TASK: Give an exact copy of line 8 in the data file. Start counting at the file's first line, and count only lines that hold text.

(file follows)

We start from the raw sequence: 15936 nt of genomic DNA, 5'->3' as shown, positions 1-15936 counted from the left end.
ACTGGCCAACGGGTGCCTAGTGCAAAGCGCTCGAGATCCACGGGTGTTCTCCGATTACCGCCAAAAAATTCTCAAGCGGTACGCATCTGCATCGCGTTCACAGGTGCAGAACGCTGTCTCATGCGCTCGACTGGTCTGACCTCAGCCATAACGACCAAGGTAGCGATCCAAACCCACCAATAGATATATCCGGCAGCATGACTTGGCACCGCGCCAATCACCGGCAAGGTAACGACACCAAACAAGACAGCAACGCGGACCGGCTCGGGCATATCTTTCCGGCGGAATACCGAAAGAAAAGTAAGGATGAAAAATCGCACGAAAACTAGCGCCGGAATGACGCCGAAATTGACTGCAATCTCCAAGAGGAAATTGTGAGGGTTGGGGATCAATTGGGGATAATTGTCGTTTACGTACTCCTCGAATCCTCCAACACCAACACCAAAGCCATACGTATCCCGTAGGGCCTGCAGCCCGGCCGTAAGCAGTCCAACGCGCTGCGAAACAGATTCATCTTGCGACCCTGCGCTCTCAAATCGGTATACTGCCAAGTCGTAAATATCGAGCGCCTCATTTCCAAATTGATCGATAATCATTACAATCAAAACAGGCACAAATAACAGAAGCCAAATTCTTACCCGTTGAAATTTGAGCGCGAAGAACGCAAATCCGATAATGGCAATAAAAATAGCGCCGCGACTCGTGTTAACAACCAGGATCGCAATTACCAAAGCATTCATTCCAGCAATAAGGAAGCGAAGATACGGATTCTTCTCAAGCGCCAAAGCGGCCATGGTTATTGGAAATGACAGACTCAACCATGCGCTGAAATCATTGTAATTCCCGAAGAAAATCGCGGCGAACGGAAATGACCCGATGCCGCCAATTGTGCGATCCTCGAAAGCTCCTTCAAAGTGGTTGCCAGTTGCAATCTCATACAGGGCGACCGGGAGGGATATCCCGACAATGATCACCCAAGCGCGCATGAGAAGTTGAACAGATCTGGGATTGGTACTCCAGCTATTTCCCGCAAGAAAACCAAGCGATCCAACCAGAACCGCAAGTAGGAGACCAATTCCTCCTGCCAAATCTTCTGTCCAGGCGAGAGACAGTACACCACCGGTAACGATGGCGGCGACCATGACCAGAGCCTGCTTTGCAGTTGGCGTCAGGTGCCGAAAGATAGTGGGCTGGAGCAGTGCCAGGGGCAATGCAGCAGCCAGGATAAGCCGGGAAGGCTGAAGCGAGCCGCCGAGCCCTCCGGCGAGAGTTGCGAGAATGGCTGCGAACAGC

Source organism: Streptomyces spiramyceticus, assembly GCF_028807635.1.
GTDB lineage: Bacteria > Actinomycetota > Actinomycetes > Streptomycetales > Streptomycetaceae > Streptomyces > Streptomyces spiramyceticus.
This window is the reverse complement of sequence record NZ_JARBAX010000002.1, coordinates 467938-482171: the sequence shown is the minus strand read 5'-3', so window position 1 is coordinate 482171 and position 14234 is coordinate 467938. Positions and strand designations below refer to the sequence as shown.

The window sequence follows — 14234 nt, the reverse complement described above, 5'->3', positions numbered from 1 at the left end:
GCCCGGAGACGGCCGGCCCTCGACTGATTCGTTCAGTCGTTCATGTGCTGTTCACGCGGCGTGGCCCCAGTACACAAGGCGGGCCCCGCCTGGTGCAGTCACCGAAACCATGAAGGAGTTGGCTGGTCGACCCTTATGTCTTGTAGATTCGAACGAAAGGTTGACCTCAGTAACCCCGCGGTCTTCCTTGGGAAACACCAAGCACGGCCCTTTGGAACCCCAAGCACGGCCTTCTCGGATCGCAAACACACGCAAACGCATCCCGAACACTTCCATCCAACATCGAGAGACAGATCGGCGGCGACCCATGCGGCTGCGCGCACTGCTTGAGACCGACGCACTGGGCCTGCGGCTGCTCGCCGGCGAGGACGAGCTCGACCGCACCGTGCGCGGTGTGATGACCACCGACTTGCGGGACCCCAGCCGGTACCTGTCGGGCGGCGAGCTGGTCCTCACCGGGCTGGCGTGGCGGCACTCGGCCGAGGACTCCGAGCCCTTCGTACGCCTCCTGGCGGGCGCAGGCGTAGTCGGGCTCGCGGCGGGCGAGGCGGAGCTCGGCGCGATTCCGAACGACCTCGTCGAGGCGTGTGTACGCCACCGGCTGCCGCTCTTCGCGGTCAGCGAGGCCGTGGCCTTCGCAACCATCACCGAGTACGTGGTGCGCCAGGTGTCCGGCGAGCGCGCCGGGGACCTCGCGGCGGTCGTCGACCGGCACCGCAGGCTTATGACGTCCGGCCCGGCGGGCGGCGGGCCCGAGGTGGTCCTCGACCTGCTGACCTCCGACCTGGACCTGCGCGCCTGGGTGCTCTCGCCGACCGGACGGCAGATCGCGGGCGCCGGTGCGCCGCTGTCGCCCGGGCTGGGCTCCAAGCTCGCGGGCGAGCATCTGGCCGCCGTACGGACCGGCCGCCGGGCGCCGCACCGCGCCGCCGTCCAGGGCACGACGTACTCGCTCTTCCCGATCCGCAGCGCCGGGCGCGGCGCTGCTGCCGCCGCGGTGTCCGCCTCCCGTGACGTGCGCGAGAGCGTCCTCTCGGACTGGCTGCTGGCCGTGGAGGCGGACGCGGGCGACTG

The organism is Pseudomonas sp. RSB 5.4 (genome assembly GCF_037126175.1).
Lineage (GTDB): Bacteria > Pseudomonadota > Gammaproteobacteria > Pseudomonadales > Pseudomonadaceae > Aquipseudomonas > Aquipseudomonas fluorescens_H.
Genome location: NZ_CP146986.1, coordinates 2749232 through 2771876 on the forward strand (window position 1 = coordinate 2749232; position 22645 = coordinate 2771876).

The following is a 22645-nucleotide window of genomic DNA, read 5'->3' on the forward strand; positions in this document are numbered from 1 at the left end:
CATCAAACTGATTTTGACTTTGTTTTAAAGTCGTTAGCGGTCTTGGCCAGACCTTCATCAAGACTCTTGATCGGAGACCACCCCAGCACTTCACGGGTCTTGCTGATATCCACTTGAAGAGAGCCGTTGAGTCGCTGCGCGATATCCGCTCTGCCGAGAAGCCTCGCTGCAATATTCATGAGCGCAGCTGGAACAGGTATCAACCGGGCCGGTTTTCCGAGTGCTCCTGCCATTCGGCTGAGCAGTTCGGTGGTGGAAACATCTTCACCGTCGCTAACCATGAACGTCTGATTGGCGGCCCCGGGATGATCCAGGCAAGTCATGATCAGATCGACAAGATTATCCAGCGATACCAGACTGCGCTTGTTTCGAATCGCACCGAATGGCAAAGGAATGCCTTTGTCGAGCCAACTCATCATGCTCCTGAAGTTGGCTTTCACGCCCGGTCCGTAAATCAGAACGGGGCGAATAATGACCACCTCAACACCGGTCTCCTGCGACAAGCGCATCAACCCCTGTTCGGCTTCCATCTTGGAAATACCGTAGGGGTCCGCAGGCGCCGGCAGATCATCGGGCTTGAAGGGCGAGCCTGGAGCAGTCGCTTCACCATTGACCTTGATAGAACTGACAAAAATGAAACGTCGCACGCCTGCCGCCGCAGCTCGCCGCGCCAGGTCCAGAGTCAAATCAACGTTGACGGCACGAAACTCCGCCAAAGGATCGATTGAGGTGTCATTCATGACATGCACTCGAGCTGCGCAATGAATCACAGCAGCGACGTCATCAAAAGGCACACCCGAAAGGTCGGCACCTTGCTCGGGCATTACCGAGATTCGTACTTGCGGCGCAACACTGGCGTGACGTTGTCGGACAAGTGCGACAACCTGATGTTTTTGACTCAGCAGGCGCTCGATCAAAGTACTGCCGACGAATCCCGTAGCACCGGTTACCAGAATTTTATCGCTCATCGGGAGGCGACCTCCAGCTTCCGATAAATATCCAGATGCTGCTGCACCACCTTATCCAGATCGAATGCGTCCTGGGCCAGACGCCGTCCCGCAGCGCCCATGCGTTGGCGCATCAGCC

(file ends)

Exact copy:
The organism is Pseudomonas sp. RSB 5.4 (genome assembly GCF_037126175.1).